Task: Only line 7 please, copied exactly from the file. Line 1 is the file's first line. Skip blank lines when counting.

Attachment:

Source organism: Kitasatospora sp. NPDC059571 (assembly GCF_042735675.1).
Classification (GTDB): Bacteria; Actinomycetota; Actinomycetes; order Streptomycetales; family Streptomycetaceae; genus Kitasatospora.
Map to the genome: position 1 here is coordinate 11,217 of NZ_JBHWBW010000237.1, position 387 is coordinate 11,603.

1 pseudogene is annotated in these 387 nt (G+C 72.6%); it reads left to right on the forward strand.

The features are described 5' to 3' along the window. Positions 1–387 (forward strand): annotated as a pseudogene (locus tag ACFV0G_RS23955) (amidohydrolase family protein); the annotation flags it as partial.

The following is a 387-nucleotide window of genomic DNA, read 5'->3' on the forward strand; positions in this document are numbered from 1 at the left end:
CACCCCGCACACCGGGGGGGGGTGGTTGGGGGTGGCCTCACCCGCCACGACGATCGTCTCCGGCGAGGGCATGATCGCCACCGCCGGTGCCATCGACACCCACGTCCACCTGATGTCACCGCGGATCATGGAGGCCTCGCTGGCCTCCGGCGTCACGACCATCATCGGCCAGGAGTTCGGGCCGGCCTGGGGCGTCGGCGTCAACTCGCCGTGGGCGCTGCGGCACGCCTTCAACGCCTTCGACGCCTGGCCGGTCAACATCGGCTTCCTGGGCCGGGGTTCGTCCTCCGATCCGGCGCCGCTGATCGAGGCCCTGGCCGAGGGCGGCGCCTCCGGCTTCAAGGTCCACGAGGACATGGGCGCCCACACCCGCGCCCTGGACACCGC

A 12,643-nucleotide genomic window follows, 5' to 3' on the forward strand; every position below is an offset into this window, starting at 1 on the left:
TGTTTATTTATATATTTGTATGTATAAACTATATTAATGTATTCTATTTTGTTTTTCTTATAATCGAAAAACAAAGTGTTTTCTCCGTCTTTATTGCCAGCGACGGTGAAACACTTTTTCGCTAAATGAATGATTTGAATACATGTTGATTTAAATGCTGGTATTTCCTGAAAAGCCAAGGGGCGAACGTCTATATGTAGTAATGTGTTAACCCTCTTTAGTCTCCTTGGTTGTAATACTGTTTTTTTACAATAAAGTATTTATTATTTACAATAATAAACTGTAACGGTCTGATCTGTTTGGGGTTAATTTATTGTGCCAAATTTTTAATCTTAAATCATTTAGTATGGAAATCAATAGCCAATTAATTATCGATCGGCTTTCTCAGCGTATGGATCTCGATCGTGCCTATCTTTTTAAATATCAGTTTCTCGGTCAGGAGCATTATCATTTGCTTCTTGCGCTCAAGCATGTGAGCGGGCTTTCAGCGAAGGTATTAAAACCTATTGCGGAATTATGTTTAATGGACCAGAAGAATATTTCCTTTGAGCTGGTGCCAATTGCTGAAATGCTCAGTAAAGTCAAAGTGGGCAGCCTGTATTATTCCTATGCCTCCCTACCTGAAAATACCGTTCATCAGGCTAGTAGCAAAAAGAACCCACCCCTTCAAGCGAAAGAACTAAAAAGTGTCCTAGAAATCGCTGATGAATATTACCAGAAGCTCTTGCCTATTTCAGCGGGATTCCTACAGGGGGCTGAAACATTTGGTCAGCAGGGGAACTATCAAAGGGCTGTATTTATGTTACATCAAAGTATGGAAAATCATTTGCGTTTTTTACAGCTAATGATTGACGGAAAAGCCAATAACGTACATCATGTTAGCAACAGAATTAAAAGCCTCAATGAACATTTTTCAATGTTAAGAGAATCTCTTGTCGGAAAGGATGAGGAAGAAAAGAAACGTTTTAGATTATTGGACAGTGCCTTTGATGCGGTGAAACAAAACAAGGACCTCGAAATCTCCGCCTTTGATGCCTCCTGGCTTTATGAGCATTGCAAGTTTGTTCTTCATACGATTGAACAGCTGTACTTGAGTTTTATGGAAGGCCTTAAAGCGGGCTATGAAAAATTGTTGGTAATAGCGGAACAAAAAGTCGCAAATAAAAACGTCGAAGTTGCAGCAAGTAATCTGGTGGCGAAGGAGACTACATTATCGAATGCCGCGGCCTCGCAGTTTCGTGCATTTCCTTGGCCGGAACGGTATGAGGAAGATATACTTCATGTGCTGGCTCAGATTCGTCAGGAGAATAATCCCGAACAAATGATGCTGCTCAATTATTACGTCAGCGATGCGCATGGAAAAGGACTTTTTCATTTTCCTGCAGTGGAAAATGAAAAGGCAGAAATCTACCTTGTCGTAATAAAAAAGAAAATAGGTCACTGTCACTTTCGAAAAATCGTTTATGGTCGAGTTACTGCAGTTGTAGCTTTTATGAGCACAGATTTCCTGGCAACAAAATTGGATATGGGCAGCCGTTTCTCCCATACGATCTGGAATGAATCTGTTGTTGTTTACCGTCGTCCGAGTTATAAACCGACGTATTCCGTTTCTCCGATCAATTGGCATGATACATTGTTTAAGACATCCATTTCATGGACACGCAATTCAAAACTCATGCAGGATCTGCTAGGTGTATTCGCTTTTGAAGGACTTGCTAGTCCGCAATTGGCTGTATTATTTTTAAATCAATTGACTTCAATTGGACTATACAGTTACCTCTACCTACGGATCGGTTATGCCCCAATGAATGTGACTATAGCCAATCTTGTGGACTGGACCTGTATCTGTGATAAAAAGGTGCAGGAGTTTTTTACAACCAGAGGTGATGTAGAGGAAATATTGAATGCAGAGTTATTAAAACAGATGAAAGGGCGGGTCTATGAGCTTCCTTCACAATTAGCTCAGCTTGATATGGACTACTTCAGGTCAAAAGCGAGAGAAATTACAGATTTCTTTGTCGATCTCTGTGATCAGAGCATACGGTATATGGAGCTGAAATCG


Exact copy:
CACCCCGCACACCGGGGGGGGGTGGTTGGGGGTGGCCTCACCCGCCACGACGATCGTCTCCGGCGAGGGCATGATCGCCACCGCCGGTGCCATCGACACCCACGTCCACCTGATGTCACCGCGGATCATGGAGGCCTCGCTGGCCTCCGGCGTCACGACCATCATCGGCCAGGAGTTCGGGCCGGCCTGGGGCGTCGGCGTCAACTCGCCGTGGGCGCTGCGGCACGCCTTCAACGCCTTCGACGCCTGGCCGGTCAACATCGGCTTCCTGGGCCGGGGTTCGTCCTCCGATCCGGCGCCGCTGATCGAGGCCCTGGCCGAGGGCGGCGCCTCCGGCTTCAAGGTCCACGAGGACATGGGCGCCCACACCCGCGCCCTGGACACCGC